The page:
It's simple present imperative, just like the second. They just have the adverbial of purpose ("to...") phrased differently.
The first uses a catenative, where a verb takes another verb or verb phrase as its argument. Avoid is catenative, with having to do the dishes as its argument. To have here can also be described as a catenative verb, but it's easier to just think of it as a modal auxiliary showing obligation.
As a catenative, avoid takes a gerund or gerund phrase, representing the action that you are avoiding. That action is having to do the dishes. Thus, it is avoiding the obligation to do the dishes. You could simplify it by removing the explicit obligation:
Do this to avoid doing the dishes.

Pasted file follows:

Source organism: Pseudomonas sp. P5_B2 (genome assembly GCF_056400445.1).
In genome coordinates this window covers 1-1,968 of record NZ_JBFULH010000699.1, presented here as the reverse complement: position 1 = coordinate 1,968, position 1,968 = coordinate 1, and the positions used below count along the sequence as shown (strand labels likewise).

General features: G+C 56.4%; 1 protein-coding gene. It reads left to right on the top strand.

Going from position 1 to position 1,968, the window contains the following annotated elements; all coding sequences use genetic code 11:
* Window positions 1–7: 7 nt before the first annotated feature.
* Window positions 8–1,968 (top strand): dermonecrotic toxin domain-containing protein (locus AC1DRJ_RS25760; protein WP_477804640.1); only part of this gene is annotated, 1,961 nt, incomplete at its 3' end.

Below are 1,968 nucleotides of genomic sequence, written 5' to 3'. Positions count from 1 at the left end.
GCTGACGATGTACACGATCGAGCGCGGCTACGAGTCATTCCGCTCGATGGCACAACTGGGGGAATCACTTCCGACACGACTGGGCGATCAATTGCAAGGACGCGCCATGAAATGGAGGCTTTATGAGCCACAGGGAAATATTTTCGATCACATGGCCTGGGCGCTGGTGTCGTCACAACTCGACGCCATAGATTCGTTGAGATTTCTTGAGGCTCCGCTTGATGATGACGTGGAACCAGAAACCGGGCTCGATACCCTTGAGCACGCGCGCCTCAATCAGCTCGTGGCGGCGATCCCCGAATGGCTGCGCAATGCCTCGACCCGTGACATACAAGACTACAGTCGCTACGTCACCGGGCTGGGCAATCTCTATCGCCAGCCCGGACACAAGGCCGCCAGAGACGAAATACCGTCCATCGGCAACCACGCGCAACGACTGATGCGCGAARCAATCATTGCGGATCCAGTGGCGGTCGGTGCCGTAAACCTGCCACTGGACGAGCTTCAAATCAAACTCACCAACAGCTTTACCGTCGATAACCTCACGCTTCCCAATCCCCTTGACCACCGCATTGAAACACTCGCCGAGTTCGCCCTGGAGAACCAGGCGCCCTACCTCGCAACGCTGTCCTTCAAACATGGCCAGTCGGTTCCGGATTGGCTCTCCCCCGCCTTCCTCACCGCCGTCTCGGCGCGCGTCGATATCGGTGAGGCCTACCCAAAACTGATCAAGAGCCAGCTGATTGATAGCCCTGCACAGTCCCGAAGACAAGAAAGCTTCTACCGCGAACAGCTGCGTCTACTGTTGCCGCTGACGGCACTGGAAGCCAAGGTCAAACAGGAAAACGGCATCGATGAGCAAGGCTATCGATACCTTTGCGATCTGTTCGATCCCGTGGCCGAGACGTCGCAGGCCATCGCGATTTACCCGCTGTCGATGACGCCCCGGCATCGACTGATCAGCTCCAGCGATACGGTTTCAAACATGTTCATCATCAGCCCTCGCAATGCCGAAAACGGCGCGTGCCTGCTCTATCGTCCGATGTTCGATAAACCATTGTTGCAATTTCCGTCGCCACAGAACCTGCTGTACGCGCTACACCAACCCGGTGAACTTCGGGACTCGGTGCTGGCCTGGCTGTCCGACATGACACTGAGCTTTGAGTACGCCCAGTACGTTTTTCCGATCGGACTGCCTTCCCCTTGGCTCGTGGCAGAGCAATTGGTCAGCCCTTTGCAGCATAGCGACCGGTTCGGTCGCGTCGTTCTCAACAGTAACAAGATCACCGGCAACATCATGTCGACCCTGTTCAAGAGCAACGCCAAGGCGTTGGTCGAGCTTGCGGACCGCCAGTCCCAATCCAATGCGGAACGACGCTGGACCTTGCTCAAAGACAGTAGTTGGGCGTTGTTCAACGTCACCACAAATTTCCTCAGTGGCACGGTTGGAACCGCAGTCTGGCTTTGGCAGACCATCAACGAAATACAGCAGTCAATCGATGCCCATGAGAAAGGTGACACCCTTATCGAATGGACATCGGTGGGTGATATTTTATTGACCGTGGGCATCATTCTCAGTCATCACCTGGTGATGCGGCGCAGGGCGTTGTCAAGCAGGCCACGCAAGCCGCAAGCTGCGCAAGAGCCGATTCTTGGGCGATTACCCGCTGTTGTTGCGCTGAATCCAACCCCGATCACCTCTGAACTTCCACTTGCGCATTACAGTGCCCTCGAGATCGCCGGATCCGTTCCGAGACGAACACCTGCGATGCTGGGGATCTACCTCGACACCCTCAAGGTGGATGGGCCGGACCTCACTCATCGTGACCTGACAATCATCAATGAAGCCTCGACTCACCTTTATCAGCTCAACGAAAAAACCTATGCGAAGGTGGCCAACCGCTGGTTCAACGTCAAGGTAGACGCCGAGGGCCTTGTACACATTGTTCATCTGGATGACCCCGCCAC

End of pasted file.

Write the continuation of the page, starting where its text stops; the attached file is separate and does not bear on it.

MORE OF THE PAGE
In all of these versions, the principal verb is the first do, and the other verbs - avoid, having, and the second do (whether it's negated or not) - are in non-finite forms, and have nothing to indicate time. Non-finite verbs can have indications of time, but often they do not. Thus, there is no difference in time between them - one simple expresses, with clarity, that doing 'this' will allow you to avoid the obligation to do the dishes. The other says that doing 'this' will allow you to not do the dishes. The eventual meaning is the same, the difference is there but is not of practical importance, and there is no difference in time between the two.